How sensitive are bargaining outcomes to changes in disagreement payoffs?
AbstractWe use a human–subjects experiment to investigate how bargaining outcomes are affected by changes in bargainers’disagreement payoffs. Subjects bargain against changing opponents, with an asymmetric disagreement outcome that varies over plays of the game. Both bargaining parties are informed of both disagreement payoffs (and the cake size) prior to bargaining. We find that bargaining outcomes do vary with the disagreement outcome, but subjects severely under–react to changes in their own disagreement payoff and to changes in the opponent’s disagreement payoff, relative to the risk–neutral prediction. This effect is observed in a standard Nash demand game and a related unstructured bargaining game, and for two different cake sizes varying by a factor of four. We show theoretically that standard models of expected utility maximisation are unable to account for this under–responsiveness – even when risk aversion is introduced. We also show that other–regarding preferences can explain our main results.
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Bibliographic InfoPaper provided by Monash University, Department of Economics in its series Monash Economics Working Papers with number 36-11.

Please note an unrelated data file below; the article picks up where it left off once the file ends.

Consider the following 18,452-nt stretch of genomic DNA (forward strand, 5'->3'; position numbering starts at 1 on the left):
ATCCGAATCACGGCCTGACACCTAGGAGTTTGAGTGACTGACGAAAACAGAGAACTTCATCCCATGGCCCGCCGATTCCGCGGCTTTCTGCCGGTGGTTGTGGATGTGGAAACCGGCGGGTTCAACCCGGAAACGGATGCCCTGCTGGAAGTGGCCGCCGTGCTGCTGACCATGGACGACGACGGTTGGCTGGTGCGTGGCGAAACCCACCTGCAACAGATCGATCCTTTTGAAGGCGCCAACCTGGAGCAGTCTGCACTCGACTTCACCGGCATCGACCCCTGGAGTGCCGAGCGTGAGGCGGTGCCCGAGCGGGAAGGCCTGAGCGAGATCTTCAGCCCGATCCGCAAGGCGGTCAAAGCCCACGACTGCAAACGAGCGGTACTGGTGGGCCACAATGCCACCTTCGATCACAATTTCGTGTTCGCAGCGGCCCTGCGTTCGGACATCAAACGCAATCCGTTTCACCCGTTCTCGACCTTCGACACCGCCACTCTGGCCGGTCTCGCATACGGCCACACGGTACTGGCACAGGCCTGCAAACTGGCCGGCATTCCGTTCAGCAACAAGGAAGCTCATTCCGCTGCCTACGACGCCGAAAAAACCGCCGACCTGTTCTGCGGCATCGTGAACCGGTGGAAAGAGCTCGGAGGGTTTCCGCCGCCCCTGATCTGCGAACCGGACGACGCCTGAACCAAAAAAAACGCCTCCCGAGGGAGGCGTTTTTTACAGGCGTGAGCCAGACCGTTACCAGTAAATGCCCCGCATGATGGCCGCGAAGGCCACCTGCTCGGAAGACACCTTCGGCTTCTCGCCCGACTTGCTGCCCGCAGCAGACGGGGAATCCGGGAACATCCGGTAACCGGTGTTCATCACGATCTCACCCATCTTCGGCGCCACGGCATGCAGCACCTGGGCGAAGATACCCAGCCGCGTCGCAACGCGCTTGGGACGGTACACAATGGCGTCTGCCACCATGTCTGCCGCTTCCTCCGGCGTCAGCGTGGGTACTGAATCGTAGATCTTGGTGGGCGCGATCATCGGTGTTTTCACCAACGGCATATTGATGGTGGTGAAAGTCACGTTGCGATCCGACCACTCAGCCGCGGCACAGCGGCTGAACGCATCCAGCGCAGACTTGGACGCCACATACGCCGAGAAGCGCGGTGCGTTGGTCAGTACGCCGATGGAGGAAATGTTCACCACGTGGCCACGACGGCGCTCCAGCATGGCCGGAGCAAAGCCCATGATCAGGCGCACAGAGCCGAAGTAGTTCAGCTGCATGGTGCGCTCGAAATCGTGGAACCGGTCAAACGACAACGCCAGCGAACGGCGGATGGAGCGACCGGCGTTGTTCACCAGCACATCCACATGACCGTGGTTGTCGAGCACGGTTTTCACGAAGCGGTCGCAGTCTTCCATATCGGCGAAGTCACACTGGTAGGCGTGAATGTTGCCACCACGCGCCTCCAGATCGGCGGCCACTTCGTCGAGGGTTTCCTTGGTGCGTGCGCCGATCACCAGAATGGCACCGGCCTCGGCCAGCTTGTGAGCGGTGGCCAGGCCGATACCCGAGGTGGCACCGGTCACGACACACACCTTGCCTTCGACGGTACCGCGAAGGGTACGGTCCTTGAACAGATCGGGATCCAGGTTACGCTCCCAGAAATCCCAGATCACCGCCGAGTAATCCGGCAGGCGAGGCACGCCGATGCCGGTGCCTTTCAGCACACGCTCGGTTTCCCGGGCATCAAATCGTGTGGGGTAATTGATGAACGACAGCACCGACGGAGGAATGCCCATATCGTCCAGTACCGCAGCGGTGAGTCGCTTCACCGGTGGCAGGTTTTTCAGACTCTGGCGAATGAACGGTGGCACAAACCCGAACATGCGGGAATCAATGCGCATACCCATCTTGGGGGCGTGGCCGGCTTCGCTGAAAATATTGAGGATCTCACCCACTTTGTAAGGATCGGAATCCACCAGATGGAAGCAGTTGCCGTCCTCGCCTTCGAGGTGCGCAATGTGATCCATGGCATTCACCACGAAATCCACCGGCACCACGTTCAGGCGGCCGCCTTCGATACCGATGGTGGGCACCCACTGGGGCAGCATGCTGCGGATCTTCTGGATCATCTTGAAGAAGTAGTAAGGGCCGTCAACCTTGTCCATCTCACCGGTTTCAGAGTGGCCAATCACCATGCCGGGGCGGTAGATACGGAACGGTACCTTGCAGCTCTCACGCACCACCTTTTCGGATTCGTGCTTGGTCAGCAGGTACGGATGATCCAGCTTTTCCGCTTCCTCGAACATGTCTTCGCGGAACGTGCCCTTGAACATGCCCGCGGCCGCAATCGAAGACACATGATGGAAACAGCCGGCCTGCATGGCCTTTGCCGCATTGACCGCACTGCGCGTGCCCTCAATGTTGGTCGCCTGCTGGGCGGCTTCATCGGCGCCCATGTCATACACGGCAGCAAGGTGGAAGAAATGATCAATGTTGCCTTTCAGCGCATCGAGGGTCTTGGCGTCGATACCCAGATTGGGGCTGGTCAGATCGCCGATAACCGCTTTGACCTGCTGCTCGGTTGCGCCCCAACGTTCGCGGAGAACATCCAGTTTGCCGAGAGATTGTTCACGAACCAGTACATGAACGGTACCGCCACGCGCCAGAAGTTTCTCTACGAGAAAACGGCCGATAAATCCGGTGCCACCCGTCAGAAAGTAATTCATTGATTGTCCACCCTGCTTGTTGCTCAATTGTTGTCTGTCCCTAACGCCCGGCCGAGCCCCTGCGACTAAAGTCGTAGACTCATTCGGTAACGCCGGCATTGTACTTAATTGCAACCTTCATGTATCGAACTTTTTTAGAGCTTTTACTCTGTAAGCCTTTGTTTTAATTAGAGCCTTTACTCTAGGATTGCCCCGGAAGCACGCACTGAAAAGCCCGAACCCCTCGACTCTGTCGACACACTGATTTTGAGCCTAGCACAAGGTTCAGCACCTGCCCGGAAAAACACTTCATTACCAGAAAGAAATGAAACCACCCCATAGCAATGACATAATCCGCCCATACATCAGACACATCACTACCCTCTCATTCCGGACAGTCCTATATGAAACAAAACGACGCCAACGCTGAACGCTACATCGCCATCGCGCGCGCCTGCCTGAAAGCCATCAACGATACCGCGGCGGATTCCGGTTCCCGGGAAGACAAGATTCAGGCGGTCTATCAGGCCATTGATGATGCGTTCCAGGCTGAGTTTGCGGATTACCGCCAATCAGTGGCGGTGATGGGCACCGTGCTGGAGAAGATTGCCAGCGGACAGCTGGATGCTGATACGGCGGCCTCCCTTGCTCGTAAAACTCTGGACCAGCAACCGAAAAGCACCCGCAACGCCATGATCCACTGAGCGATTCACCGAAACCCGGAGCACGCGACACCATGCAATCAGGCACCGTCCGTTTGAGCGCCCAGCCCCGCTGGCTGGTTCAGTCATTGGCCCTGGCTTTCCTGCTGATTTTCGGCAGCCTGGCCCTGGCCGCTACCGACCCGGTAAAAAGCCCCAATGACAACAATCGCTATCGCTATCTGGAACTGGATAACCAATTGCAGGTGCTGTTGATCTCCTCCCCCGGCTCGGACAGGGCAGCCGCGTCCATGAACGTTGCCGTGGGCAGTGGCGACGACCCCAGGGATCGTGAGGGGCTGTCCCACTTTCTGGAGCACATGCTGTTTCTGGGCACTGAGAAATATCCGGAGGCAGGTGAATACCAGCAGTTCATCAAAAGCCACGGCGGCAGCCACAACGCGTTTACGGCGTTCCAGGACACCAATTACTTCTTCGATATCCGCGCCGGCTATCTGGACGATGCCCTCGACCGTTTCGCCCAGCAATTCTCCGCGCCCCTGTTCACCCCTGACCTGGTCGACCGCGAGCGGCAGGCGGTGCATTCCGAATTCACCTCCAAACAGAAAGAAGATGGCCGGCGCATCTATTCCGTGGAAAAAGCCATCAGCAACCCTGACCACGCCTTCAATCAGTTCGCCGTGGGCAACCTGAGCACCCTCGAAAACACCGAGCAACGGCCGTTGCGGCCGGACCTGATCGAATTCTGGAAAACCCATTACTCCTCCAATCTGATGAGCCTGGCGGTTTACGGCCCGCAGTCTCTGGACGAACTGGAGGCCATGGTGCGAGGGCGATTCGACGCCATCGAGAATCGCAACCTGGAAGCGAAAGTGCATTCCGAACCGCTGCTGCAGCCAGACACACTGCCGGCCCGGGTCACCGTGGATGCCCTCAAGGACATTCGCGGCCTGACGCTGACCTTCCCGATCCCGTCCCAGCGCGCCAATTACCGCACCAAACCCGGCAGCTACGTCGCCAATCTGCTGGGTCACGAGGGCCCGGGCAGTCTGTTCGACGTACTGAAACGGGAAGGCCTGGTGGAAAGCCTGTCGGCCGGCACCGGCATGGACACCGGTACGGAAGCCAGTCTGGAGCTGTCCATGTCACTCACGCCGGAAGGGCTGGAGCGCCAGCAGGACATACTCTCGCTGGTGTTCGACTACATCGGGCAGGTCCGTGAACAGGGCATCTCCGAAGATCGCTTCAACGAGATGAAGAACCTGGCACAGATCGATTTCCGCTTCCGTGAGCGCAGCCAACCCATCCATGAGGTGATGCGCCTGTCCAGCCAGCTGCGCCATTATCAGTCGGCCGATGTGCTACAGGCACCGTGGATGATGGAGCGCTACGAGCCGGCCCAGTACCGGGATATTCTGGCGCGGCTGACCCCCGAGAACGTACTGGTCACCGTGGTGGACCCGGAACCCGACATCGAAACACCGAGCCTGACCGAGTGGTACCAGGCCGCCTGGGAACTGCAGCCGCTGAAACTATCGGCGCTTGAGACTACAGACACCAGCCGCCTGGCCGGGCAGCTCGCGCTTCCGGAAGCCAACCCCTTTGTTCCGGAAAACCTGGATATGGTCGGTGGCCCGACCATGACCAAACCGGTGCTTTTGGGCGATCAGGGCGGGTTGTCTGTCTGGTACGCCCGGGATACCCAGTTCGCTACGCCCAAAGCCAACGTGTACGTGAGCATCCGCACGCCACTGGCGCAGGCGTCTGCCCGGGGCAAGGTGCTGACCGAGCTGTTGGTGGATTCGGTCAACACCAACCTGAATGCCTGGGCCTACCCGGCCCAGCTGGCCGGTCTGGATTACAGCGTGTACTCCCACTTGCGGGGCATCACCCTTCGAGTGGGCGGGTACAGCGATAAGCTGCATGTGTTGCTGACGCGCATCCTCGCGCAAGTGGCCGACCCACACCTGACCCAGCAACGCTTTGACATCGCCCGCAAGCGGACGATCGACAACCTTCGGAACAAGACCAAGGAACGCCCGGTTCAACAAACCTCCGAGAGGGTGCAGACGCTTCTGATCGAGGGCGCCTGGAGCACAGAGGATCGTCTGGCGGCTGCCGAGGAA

Length: 37 pages
Date of creation: Dec 2011
Date of revision:
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Postal: Department of Economics, Monash University, Victoria 3800, Australia
Web page: http://www.buseco.monash.edu.au/eco/
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Find related papers by JEL classification:
- C78 - Mathematical and Quantitative Methods - - Game Theory and Bargaining Theory - - - Bargaining Theory; Matching Theory
- C72 - Mathematical and Quantitative Methods - - Game Theory and Bargaining Theory - - - Noncooperative Games
- D81 - Microeconomics - - Information, Knowledge, and Uncertainty - - - Criteria for Decision-Making under Risk and Uncertainty
- D74 - Microeconomics - - Analysis of Collective Decision-Making - - - Conflict; Conflict Resolution; Alliances
This paper has been announced in the following NEP Reports:
- NEP-ALL-2012-01-10 (All new papers)
- NEP-BEC-2012-01-10 (Business Economics)
- NEP-CBE-2012-01-10 (Cognitive & Behavioural Economics)
- NEP-EVO-2012-01-10 (Evolutionary Economics)
- NEP-EXP-2012-01-10 (Experimental Economics)
- NEP-GTH-2012-01-10 (Game Theory)
- NEP-UPT-2012-01-10 (Utility Models & Prospect Theory)
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- Nejat Anbarci & Nick Feltovich, 2012.
"How responsive are people to changes in their bargaining position? Earned bargaining power and the 50–50 norm,"
2012_6, Deakin University, Faculty of Business and Law, School of Accounting, Economics and Finance.
- Nejat Anbarci & Nick Feltovich, 2012. "How responsive are people to changes in their bargaining position? Earned bargaining power and the 50–50 norm," Economics Series 2012_2, Deakin University, Faculty of Business and Law, School of Accounting, Economics and Finance.
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